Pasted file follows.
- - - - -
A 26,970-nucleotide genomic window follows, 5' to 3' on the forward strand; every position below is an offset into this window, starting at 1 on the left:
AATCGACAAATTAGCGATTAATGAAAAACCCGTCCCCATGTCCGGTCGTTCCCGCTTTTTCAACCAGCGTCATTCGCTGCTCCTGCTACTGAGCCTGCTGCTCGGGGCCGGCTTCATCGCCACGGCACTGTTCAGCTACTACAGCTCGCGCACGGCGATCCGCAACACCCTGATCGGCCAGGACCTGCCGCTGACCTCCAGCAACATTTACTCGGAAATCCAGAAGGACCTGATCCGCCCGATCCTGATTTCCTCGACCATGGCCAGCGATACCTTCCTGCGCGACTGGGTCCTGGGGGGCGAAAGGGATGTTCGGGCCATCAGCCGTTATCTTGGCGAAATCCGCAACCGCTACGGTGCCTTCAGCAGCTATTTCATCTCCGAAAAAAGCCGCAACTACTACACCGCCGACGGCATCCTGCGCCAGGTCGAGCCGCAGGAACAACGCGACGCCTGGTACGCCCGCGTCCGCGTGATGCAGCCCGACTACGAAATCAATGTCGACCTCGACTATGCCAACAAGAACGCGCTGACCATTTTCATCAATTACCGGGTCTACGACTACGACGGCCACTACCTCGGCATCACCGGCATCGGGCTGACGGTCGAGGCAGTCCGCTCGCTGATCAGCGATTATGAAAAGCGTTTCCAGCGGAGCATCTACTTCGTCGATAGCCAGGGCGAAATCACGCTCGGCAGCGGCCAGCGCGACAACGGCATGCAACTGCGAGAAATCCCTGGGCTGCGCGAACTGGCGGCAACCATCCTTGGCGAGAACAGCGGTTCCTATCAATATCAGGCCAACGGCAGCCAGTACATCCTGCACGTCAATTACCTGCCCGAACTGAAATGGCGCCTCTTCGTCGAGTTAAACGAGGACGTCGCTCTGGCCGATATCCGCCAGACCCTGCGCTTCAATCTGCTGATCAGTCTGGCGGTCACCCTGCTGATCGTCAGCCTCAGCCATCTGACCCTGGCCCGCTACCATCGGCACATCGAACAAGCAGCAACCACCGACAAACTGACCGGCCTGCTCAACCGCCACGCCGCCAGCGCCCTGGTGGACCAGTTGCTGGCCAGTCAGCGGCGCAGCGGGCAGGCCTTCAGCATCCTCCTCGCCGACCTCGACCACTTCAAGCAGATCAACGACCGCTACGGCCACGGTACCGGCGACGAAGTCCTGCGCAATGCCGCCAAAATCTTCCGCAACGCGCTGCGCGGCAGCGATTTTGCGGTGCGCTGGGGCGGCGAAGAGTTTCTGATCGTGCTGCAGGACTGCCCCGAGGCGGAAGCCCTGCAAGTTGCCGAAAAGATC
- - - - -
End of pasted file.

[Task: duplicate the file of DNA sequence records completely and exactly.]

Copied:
A 26,970-nucleotide genomic window follows, 5' to 3' on the forward strand; every position below is an offset into this window, starting at 1 on the left:
AATCGACAAATTAGCGATTAATGAAAAACCCGTCCCCATGTCCGGTCGTTCCCGCTTTTTCAACCAGCGTCATTCGCTGCTCCTGCTACTGAGCCTGCTGCTCGGGGCCGGCTTCATCGCCACGGCACTGTTCAGCTACTACAGCTCGCGCACGGCGATCCGCAACACCCTGATCGGCCAGGACCTGCCGCTGACCTCCAGCAACATTTACTCGGAAATCCAGAAGGACCTGATCCGCCCGATCCTGATTTCCTCGACCATGGCCAGCGATACCTTCCTGCGCGACTGGGTCCTGGGGGGCGAAAGGGATGTTCGGGCCATCAGCCGTTATCTTGGCGAAATCCGCAACCGCTACGGTGCCTTCAGCAGCTATTTCATCTCCGAAAAAAGCCGCAACTACTACACCGCCGACGGCATCCTGCGCCAGGTCGAGCCGCAGGAACAACGCGACGCCTGGTACGCCCGCGTCCGCGTGATGCAGCCCGACTACGAAATCAATGTCGACCTCGACTATGCCAACAAGAACGCGCTGACCATTTTCATCAATTACCGGGTCTACGACTACGACGGCCACTACCTCGGCATCACCGGCATCGGGCTGACGGTCGAGGCAGTCCGCTCGCTGATCAGCGATTATGAAAAGCGTTTCCAGCGGAGCATCTACTTCGTCGATAGCCAGGGCGAAATCACGCTCGGCAGCGGCCAGCGCGACAACGGCATGCAACTGCGAGAAATCCCTGGGCTGCGCGAACTGGCGGCAACCATCCTTGGCGAGAACAGCGGTTCCTATCAATATCAGGCCAACGGCAGCCAGTACATCCTGCACGTCAATTACCTGCCCGAACTGAAATGGCGCCTCTTCGTCGAGTTAAACGAGGACGTCGCTCTGGCCGATATCCGCCAGACCCTGCGCTTCAATCTGCTGATCAGTCTGGCGGTCACCCTGCTGATCGTCAGCCTCAGCCATCTGACCCTGGCCCGCTACCATCGGCACATCGAACAAGCAGCAACCACCGACAAACTGACCGGCCTGCTCAACCGCCACGCCGCCAGCGCCCTGGTGGACCAGTTGCTGGCCAGTCAGCGGCGCAGCGGGCAGGCCTTCAGCATCCTCCTCGCCGACCTCGACCACTTCAAGCAGATCAACGACCGCTACGGCCACGGTACCGGCGACGAAGTCCTGCGCAATGCCGCCAAAATCTTCCGCAACGCGCTGCGCGGCAGCGATTTTGCGGTGCGCTGGGGCGGCGAAGAGTTTCTGATCGTGCTGCAGGACTGCCCCGAGGCGGAAGCCCTGCAAGTTGCCGAAAAGATC